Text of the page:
Black holes are the one the most intriguing and awe-inspiring forces of nature. They are also one of the most mysterious because of the way the rules of conventional physics break down in their presence. Despite decades of research and observations there is still much we don’t know about them. In fact, until recently, astronomers had never seen an image of black hole and were unable to guage their mass.
However, a team of physicist from the Moscow Institute of Physics and Technology (MIPT) recently announced that they had devised a way to indirectly measure the mass of a black hole while also confirming its existence. In a recent study, they showed how they tested this method on the recently-imaged supermassive black hole at the center of the Messier 87 active galaxy.
The study appeared in the August issue of the Monthly Notices of the Royal Astronomical Society. In addition to researchers from the MIPT, the team included members from the Netherlands-based Joint Institute for VLBI ERIC (JIVE), the Academia Sinica’s Institute of Astronomy & Astrophysics in Taiwan, and the NOAJ’s Mizusawa VLBI Observatory in Japan.
For decades, astronomers have known that most massive galaxies have a supermassive black hole (SMBH) at their center. The presence of this SMBH leads to a considerable amount of activity in the core, where gas and dust fall into an accretion disk and accelerate to speeds that cause them to emit light, as well as radio, microwave, x-ray, and gamma-ray radiation.
For some galaxies, the amount of radiation produced by the core region is so bright that it actually overpowers the light coming from all the stars in its disk combined. These are known as Active Galactic Nuclei (AGN) galaxies since they have active cores and other galaxies are comparatively “quiet”. Another telltale identifier that a galaxy is active are the long beams of superheated matter that extend.
These “relativistic jets“, which can extend for millions of light-years outwards, are so-named because the material in them is accelerated to a fraction of the speed of light. While these jets are not fully understood just yet, the current consensus is that they are produced by a certain “motor effect” caused by a rapidly-spinning SMBH.
A good example of an active galaxy with a relativistic jet is Messier 87 (aka. Virgo A), a supergiant galaxy located in the direction of the Virgo Constellation. This galaxy is the closest active galaxy to Earth, and therefore one of the best-studied. Originally discovered in 1781 by Charles Messier (who mistook it for a nebula), it has been studied on a regular basis ever since. By 1918, its optical jet became the first of its kind to be observed.
Thanks to its proximity, astronomers have been able to study Messier 87’s jet meticulously – mapping its structure and plasma velocities and measuring temperatures and particle densities near the jet’s stream. The jet’s boundaries have been studied in fine detail that researchers discovered that it was homogenous along its length and changed shape the farther it extended (going from parabolic to conical).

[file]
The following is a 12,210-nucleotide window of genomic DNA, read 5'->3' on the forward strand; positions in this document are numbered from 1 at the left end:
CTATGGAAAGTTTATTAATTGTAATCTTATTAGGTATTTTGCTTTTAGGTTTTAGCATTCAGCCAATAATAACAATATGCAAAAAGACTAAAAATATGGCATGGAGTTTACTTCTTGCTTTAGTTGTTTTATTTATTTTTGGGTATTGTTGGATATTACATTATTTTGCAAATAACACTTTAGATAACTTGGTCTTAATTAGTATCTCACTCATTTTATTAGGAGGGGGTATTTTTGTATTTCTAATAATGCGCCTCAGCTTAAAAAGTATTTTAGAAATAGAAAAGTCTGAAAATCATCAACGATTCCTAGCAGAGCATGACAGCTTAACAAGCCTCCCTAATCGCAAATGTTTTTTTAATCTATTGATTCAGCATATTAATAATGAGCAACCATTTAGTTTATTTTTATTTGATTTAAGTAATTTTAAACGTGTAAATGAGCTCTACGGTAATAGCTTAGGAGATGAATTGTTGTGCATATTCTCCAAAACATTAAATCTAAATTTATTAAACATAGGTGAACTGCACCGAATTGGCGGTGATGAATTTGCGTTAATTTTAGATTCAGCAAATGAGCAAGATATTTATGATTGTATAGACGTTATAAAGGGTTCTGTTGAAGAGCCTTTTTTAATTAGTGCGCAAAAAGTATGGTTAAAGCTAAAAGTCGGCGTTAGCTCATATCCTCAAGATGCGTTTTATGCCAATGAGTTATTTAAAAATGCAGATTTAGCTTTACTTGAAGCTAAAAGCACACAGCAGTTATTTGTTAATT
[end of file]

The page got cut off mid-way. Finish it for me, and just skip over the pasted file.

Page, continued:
All of these observations have allowed astronomers to test hypotheses regarding the structure of active galaxies and the relationship between changes in the jet’s shape and the influence of the black hole in the galactic nucleus. In this case, the international research team took advantage of this relationship and to determine the mass of M87s SMBH.
The team also relied on theoretical models that predict a jet’s break, which allowed them to create a model where an SMBH’s mass would accurately reproduce the observed shape of M87’s jet. By measuring the jet’s width and the distance between the core and the break of its shape, they also found that the M87’s jet boundary is made up of two segments with two distinctive curves.
In the end, the combination of theoretical models, observations and computer calculations allowed the team to obtain an indirect measurement of the black hole’s mass and spin rate. This study not only provides a new model for black hole estimation and a new means of measurement for jets but also confirms the hypotheses underlying the structure of jets.
Essentially, the team’s results describe the jet as a flow of magnetized fluid, where the shape is determined by the electromagnetic field in it. This, in turn, is dependent things like the speed and charge of the jet particles, the electric current within the jet, and the rate at which the SMBH accretes matter from its surrounding disk.
The interplay between all these factors is what gives rise to the observed break in a jet’s shape, which can then be used to extrapolate the SMBHs mass and how fast it is spinning. Elena Nokhrina, the deputy head of the MIPT laboratory involved in the study and the lead author on the team’s paper, describes the method that they developed in the following way:
“The new independent method for estimation of black hole mass and spin is the key result of our work. Even though its accuracy is comparable to that of the existing methods, it has an advantage in that it brings us closer to the end goal. Namely, refining the parameters of the core ‘motor’ to deeper understand its nature.”
Thanks to the availability of sophisticated instruments for studying SMBHs (like the Event Horizon Telescope) and next-generation space telescopes that will be operational soon, it won’t take long for this new model to be thoroughly tested. A good candidate would be Sagittarius A*, the SMBH at the center of our galaxy that is estimated to be between 3.5 million 4.7 million Solar masses.
In addition to placing more accurate constraints on this mass, future observations could also determine just how active (or inactive) the nucleus of our galaxy is. These and other black hole mysteries await!
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